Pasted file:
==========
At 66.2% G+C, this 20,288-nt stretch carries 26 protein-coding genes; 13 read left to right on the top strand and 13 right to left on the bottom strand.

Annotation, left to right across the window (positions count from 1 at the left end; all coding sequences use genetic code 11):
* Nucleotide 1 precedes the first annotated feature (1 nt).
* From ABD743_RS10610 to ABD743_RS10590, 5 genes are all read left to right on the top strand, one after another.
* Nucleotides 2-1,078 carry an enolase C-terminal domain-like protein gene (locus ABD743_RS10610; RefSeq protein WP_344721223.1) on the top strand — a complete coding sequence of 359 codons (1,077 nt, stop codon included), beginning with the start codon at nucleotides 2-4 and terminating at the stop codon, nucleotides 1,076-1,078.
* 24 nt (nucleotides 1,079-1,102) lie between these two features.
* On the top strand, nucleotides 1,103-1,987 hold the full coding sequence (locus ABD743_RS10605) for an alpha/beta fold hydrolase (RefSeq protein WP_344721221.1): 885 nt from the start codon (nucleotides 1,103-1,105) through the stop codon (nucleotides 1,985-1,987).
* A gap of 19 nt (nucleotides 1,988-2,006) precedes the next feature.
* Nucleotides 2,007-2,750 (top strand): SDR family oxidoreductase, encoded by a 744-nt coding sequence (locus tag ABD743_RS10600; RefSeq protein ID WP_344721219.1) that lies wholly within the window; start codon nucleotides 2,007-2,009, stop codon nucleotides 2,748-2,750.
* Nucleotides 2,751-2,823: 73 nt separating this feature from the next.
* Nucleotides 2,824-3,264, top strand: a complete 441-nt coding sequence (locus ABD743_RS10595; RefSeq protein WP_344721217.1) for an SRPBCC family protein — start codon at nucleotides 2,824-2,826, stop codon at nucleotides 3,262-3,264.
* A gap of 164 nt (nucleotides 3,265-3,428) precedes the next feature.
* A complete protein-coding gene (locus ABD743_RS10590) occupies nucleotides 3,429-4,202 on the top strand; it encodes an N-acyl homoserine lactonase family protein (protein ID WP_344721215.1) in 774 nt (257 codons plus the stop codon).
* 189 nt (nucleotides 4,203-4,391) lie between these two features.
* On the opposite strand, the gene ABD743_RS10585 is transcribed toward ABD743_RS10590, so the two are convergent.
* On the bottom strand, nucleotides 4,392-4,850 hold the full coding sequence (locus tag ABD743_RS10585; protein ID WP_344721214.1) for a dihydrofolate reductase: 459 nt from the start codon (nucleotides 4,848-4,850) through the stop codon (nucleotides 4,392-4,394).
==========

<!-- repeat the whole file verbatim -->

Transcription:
At 66.2% G+C, this 20,288-nt stretch carries 26 protein-coding genes; 13 read left to right on the top strand and 13 right to left on the bottom strand.

Annotation, left to right across the window (positions count from 1 at the left end; all coding sequences use genetic code 11):
* Nucleotide 1 precedes the first annotated feature (1 nt).
* From ABD743_RS10610 to ABD743_RS10590, 5 genes are all read left to right on the top strand, one after another.
* Nucleotides 2-1,078 carry an enolase C-terminal domain-like protein gene (locus ABD743_RS10610; RefSeq protein WP_344721223.1) on the top strand — a complete coding sequence of 359 codons (1,077 nt, stop codon included), beginning with the start codon at nucleotides 2-4 and terminating at the stop codon, nucleotides 1,076-1,078.
* 24 nt (nucleotides 1,079-1,102) lie between these two features.
* On the top strand, nucleotides 1,103-1,987 hold the full coding sequence (locus ABD743_RS10605) for an alpha/beta fold hydrolase (RefSeq protein WP_344721221.1): 885 nt from the start codon (nucleotides 1,103-1,105) through the stop codon (nucleotides 1,985-1,987).
* A gap of 19 nt (nucleotides 1,988-2,006) precedes the next feature.
* Nucleotides 2,007-2,750 (top strand): SDR family oxidoreductase, encoded by a 744-nt coding sequence (locus tag ABD743_RS10600; RefSeq protein ID WP_344721219.1) that lies wholly within the window; start codon nucleotides 2,007-2,009, stop codon nucleotides 2,748-2,750.
* Nucleotides 2,751-2,823: 73 nt separating this feature from the next.
* Nucleotides 2,824-3,264, top strand: a complete 441-nt coding sequence (locus ABD743_RS10595; RefSeq protein WP_344721217.1) for an SRPBCC family protein — start codon at nucleotides 2,824-2,826, stop codon at nucleotides 3,262-3,264.
* A gap of 164 nt (nucleotides 3,265-3,428) precedes the next feature.
* A complete protein-coding gene (locus ABD743_RS10590) occupies nucleotides 3,429-4,202 on the top strand; it encodes an N-acyl homoserine lactonase family protein (protein ID WP_344721215.1) in 774 nt (257 codons plus the stop codon).
* 189 nt (nucleotides 4,203-4,391) lie between these two features.
* On the opposite strand, the gene ABD743_RS10585 is transcribed toward ABD743_RS10590, so the two are convergent.
* On the bottom strand, nucleotides 4,392-4,850 hold the full coding sequence (locus tag ABD743_RS10585; protein ID WP_344721214.1) for a dihydrofolate reductase: 459 nt from the start codon (nucleotides 4,848-4,850) through the stop codon (nucleotides 4,392-4,394).